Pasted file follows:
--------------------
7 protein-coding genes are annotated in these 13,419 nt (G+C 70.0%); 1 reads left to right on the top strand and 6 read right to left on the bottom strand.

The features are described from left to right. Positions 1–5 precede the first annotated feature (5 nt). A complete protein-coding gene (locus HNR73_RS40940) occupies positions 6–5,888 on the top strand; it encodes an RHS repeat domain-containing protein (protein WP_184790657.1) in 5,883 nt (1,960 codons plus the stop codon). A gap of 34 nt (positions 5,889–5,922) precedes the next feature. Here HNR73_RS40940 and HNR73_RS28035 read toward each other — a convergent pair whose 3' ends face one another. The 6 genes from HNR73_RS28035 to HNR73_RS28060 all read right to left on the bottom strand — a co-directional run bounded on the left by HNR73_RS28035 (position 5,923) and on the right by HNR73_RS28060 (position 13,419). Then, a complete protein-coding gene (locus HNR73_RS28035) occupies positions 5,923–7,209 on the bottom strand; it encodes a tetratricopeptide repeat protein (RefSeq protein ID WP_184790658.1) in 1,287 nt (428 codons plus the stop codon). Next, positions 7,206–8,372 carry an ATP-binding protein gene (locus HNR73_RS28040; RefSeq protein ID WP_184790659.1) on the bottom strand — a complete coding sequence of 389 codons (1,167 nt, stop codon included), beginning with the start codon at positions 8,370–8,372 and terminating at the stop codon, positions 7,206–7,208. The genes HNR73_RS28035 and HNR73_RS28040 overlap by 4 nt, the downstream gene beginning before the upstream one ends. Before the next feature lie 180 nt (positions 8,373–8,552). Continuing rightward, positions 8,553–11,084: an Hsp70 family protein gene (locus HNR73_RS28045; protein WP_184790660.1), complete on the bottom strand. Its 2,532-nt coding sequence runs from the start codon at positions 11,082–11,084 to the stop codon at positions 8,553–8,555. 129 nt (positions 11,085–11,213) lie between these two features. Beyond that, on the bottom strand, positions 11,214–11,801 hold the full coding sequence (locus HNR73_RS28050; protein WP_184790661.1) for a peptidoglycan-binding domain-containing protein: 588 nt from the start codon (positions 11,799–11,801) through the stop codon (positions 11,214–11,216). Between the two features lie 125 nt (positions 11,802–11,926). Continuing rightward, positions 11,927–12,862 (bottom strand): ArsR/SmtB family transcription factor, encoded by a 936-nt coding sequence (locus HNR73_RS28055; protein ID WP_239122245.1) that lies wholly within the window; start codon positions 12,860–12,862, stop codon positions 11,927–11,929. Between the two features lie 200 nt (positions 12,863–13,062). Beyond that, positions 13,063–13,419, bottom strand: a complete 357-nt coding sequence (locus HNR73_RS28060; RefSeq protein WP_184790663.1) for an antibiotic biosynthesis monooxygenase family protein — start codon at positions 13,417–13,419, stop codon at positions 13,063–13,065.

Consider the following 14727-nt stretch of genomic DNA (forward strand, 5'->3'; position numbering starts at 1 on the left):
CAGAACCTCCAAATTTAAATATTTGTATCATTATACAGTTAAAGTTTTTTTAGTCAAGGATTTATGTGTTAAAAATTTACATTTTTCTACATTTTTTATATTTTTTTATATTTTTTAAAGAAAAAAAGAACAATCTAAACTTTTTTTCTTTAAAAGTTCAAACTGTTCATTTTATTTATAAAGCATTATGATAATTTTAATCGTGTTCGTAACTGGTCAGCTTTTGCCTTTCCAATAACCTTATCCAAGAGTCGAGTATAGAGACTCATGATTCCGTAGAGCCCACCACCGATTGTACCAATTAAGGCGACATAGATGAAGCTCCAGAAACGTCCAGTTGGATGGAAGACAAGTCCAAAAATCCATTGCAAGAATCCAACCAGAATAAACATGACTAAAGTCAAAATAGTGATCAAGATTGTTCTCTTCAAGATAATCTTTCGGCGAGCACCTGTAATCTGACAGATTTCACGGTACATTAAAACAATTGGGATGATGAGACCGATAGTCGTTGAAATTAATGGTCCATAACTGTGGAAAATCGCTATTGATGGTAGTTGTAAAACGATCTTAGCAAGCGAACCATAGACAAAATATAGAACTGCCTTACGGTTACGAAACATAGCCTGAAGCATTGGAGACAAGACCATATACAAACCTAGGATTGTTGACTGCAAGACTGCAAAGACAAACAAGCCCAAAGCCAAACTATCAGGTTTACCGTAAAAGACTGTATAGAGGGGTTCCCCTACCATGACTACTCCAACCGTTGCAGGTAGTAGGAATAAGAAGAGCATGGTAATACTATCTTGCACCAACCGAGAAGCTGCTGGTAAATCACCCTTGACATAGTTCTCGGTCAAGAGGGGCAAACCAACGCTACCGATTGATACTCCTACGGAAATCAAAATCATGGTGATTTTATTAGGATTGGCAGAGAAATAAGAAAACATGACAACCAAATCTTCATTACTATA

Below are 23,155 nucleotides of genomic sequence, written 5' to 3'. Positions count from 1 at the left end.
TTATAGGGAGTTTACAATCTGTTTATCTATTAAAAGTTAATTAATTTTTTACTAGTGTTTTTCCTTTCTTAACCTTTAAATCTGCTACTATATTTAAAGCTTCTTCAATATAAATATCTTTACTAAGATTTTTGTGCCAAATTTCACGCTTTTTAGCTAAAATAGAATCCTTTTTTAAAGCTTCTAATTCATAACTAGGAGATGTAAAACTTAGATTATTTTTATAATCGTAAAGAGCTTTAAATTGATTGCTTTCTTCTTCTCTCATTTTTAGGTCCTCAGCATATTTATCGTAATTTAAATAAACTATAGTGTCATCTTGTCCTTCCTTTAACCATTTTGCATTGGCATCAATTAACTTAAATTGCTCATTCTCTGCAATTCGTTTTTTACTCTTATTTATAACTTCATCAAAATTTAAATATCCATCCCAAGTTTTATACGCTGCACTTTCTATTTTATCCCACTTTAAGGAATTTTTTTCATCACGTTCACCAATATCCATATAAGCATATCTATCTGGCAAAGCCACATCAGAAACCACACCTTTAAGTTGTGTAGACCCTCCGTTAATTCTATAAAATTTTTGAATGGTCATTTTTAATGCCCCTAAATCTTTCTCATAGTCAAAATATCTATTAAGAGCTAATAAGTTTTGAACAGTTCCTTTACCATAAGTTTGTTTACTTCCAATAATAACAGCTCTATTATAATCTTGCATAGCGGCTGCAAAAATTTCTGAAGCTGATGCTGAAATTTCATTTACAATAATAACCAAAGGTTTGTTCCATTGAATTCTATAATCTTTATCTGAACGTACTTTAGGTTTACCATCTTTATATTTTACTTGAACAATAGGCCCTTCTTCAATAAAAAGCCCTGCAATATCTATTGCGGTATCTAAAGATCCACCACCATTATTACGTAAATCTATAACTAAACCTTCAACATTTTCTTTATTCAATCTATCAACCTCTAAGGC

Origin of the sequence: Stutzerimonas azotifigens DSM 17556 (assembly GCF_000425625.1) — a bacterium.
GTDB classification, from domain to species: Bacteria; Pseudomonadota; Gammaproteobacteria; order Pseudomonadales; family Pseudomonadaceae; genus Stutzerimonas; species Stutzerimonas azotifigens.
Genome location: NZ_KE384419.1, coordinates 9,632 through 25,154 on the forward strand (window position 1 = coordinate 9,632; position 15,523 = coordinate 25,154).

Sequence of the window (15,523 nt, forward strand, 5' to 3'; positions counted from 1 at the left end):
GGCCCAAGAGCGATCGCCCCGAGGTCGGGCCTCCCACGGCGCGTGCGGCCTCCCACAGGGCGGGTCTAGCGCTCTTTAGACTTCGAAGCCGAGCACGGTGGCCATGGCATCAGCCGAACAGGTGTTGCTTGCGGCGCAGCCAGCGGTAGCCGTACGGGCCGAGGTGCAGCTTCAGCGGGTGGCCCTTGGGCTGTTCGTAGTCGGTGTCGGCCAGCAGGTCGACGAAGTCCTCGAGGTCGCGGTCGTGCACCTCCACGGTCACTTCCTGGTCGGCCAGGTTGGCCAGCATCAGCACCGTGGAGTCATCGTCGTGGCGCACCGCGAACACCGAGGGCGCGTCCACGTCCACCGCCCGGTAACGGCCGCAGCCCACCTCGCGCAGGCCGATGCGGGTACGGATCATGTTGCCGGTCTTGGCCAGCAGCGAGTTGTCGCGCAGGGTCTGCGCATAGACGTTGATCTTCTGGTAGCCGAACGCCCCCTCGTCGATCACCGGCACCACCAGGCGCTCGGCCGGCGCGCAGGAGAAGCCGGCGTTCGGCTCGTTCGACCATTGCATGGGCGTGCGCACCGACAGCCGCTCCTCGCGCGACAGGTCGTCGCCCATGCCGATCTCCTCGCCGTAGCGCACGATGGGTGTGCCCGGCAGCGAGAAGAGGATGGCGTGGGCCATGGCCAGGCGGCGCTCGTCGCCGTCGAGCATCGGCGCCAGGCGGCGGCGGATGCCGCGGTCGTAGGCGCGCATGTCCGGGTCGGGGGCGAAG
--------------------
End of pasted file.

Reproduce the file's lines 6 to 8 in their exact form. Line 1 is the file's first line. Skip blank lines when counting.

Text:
TTATAGGGAGTTTACAATCTGTTTATCTATTAAAAGTTAATTAATTTTTTACTAGTGTTTTTCCTTTCTTAACCTTTAAATCTGCTACTATATTTAAAGCTTCTTCAATATAAATATCTTTACTAAGATTTTTGTGCCAAATTTCACGCTTTTTAGCTAAAATAGAATCCTTTTTTAAAGCTTCTAATTCATAACTAGGAGATGTAAAACTTAGATTATTTTTATAATCGTAAAGAGCTTTAAATTGATTGCTTTCTTCTTCTCTCATTTTTAGGTCCTCAGCATATTTATCGTAATTTAAATAAACTATAGTGTCATCTTGTCCTTCCTTTAACCATTTTGCATTGGCATCAATTAACTTAAATTGCTCATTCTCTGCAATTCGTTTTTTACTCTTATTTATAACTTCATCAAAATTTAAATATCCATCCCAAGTTTTATACGCTGCACTTTCTATTTTATCCCACTTTAAGGAATTTTTTTCATCACGTTCACCAATATCCATATAAGCATATCTATCTGGCAAAGCCACATCAGAAACCACACCTTTAAGTTGTGTAGACCCTCCGTTAATTCTATAAAATTTTTGAATGGTCATTTTTAATGCCCCTAAATCTTTCTCATAGTCAAAATATCTATTAAGAGCTAATAAGTTTTGAACAGTTCCTTTACCATAAGTTTGTTTACTTCCAATAATAACAGCTCTATTATAATCTTGCATAGCGGCTGCAAAAATTTCTGAAGCTGATGCTGAAATTTCATTTACAATAATAACCAAAGGTTTGTTCCATTGAATTCTATAATCTTTATCTGAACGTACTTTAGGTTTACCATCTTTATATTTTACTTGAACAATAGGCCCTTCTTCAATAAAAAGCCCTGCAATATCTATTGCGGTATCTAAAGATCCACCACCATTATTACGTAAATCTATAACTAAACCTTCAACATTTTCTTTATTCAATCTATCAACCTCTAAGGC

Origin of the sequence: Stutzerimonas azotifigens DSM 17556 (assembly GCF_000425625.1) — a bacterium.
GTDB classification, from domain to species: Bacteria; Pseudomonadota; Gammaproteobacteria; order Pseudomonadales; family Pseudomonadaceae; genus Stutzerimonas; species Stutzerimonas azotifigens.